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A video demonstration of a prominent jugular venous pulse in a case of atrial septal defect
  1. Monika Pathania1,
  2. Bhagat Singh Lali2,
  3. Vyas Rathaur3
  1. 1Department of Internal Medicine, VCSG Government Medical Sciences & Research Institute, Srinagar (Garhwal), India
  2. 2VCSG Government Medical Sciences and Research Institute, Srinagar (Garhwal), India
  3. 3Department of Pediatrics, VCSG Government Medical Sciences & Research Institute, Srinagar (Garhwal), India
  1. Correspondence to Dr Bhagat Singh Lali, lali_dreams{at}

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A case of prominent jugular venous pulse (JVP) with a clear wave pattern and the echocardiography of the condition responsible is discussed. A 63-year-old woman living in a hilly region presented to us with a 20-day history of orthopnoea and swellings in her legs and a 1-year history of exertional dyspnoea and palpitations. She had a 1-year history of New York Heart Association (NYHA) class III cardiac failure and was being treated at a local hospital with diuretics for dilated cardiomyopathy. For the last 15 days she was finding it difficult to walk up hills. On physical examination, she had an elevated JVP with visible large ‘a’ and ‘v’ waves with fusion, which was prominent even in the sitting position (video 1), and a displaced apex beat in the sixth intercostal space. She had a left parasternal heave and a murmur caused by tricuspid regurgitation. She had a wide and fixed S2. Her chest x-ray revealed cardiomegaly (figure 1) and 2D echocardiography showed a large atrial septal defect with significant left to right shunt and pulmonary hypertension with the ‘matchstick’ sign (figure 2).

Figure 1

Chest x-ray showing cardiomegaly.

Figure 2

(A,B) Echocardiography showing the ‘matchstick’ sign with blood gushing from the left to right atrium.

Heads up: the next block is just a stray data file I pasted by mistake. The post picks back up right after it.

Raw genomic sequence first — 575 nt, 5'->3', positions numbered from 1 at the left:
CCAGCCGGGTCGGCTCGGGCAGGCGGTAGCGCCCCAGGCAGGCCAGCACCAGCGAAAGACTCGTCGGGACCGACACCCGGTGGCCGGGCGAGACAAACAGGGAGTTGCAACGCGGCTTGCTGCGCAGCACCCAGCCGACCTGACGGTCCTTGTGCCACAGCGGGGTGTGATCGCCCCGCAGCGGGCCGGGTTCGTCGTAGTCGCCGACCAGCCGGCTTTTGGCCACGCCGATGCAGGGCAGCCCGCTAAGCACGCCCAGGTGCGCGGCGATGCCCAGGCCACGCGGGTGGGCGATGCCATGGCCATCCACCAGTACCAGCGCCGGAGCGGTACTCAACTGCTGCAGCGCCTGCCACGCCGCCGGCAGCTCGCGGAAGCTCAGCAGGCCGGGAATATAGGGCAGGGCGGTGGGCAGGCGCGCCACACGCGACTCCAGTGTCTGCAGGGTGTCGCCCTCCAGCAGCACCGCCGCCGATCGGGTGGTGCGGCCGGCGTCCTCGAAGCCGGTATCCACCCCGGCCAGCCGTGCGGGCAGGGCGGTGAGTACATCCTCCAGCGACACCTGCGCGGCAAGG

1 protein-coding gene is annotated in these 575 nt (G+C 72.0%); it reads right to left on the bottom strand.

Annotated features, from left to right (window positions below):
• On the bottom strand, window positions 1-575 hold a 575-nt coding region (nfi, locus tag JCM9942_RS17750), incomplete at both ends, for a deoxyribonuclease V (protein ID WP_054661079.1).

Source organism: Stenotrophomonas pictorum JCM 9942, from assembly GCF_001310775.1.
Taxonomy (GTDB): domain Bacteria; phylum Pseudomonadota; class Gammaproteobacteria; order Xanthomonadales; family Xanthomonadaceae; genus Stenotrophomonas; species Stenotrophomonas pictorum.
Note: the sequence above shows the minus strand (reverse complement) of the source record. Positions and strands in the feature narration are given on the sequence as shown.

Video 1

Video demonstration of a prominent jugular venous pulse

The ‘v’ wave reflects the passive increase in pressure and volume of the right atrium as it fills in late systole and early diastole. Normally the crests of the ‘a’ and ‘v’ waves are approximately equal in amplitude.1 In patients with an atrial septal defect, the higher left atrial pressure is transmitted to the right atrium and ‘a’ and ‘v’ waves are equal or the ‘v’ wave is larger than the ‘a’ wave.2 Other conditions producing a prominent JVP are tricuspid regurgitation and constrictive pericarditis.3

Learning points

  • A raised jugular venous pulse with ‘v’ waves of higher amplitude than the ‘a’ waves can be seen in conditions such as atrial septal defect, tricuspid regurgitation and constrictive pericarditis.

  • The collapse in neck veins is the most dramatic movement and should be timed when determining the type of wave.

  • Prominent jugular venous pulse in an adult with symptomatic ASD denotes severe pulmonary hypertension.


View Abstract


  • Competing interests None.

  • Patient consent Obtained.

  • Provenance and peer review Not commissioned; externally peer reviewed.

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